Fyre festival was not only a complete disaster and an embarrassment to all involved but a massive “Ponzi scheme” that organizers would profit from even if they knew they couldn’t deliver their promise, according to a newly filed lawsuit.
The festival, held on a private island in the Caribbean on April 27, billed itself as a one-in-a-lifetime posh music event featuring “first-class culinary experiences and a luxury atmosphere” for well-heeled millennials.
But it turned out to be what has been described as a Lord of the Flies-style “post-apocalyptic nightmare,” with hundreds of revelers stranded for days without food, luxury cabins that turned out to be disaster relief tents and packs of robbers and feral dogs roaming around the island.
— William N. Finley IV (@WNFIV) April 28, 2017
Since the fiasco, the organizers, which include rapper Jeffrey “Ja Rule” Atkins and Billy McFarland of Fyre Media have been slammed with at least six law suits.
The latest one, prepared by celebrity lawyer Mark Geragos who has previously represented the likes of Michael Jackson, Chris Brown and Kesha, was filed last week in LA on behalf of a client who had dished out $2,000 for his ticket and trip to the Bahamas.
It has since been amended and filed in a federal court for 300 people who seek a total of $100 million in damages.
In the court papers, Geragos describes the festival as “a get rich quick scheme” put together by organizers “merely [as] a front for a massive financial fraud akin to a Ponzi scheme in which the founders … misappropriated funds from attendees.”
The suit claims that despite knowing very well the event was doomed to failure months in advance, organizers went along with it anyway in hopes of making big bucks. In the weeks leading up to the event, court filings say, Fyre Media Inc, the company behind the festival, was still floating a shocking valuation of between $90 million and $105 million.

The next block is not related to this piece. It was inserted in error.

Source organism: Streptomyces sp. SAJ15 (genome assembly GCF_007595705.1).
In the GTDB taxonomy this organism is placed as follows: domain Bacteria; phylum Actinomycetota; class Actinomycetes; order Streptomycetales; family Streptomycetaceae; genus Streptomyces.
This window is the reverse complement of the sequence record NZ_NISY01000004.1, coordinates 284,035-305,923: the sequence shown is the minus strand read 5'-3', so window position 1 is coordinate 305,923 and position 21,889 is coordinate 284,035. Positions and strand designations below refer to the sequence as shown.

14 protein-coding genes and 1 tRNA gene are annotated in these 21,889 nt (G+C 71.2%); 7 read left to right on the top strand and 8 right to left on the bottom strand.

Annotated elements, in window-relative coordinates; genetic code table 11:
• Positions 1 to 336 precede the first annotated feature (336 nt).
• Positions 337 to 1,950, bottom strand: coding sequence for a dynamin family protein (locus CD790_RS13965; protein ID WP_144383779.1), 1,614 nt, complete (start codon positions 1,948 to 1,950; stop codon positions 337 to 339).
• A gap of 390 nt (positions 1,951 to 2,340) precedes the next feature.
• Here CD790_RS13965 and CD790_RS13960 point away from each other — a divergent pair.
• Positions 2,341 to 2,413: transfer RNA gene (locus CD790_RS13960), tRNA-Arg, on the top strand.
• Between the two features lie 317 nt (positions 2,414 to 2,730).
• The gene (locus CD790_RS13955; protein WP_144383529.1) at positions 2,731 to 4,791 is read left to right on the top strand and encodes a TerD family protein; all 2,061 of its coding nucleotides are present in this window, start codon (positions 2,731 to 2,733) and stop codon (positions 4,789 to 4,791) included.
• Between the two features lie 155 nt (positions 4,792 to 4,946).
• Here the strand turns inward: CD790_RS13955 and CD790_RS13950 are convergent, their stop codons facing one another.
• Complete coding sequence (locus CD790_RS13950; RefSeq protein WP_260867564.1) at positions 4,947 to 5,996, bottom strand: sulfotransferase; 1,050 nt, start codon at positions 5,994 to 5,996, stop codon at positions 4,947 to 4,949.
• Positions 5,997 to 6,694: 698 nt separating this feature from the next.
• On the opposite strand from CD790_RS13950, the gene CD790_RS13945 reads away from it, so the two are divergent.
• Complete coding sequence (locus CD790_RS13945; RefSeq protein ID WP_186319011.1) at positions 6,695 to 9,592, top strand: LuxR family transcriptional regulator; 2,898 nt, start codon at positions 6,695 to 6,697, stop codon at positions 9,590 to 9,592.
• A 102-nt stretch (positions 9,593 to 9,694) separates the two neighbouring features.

Geragos also said other defendants, including a prominent socialite married to an executive in one of the world’s largest banks, a social media personality and a venture capitalist, will later be identified as “Seed Series” investors and investigated to determine whether they were also defrauded or whether they were in on the ploy.
Seed investors normally have an active role and control over a new company and, according to court filings, could be found to have been “aiding or abetting.”
Fyre was widely promoted on social media by a score of Instagram influencers, and models including Kendall Jenner, Bella Hadid and Emily Ratajkowski. Jenner, notably, promoted the festival in a since-deleted Instagram photo for which she was paid $250,000, according to a Fyre employee who knew about the transaction.
Last week, Fyre Media was hit by suits from a North Carolina couple who shelled out $4,600 for a VIP villa at the Bahamas festival but never saw the color of it because they were stranded in Miami when the event was “postponed” indefinitely.
Ja Rule and McFarland have since apologized to festival goers and promised everyone would be “refunded in full.”
“We will be working on refunds over the next few days and will be in touch directly with guests with more details. Also, all guests from this year will have free VIP passes to next year’s festival” their joint statement said.
We are not sure anyone will want to return.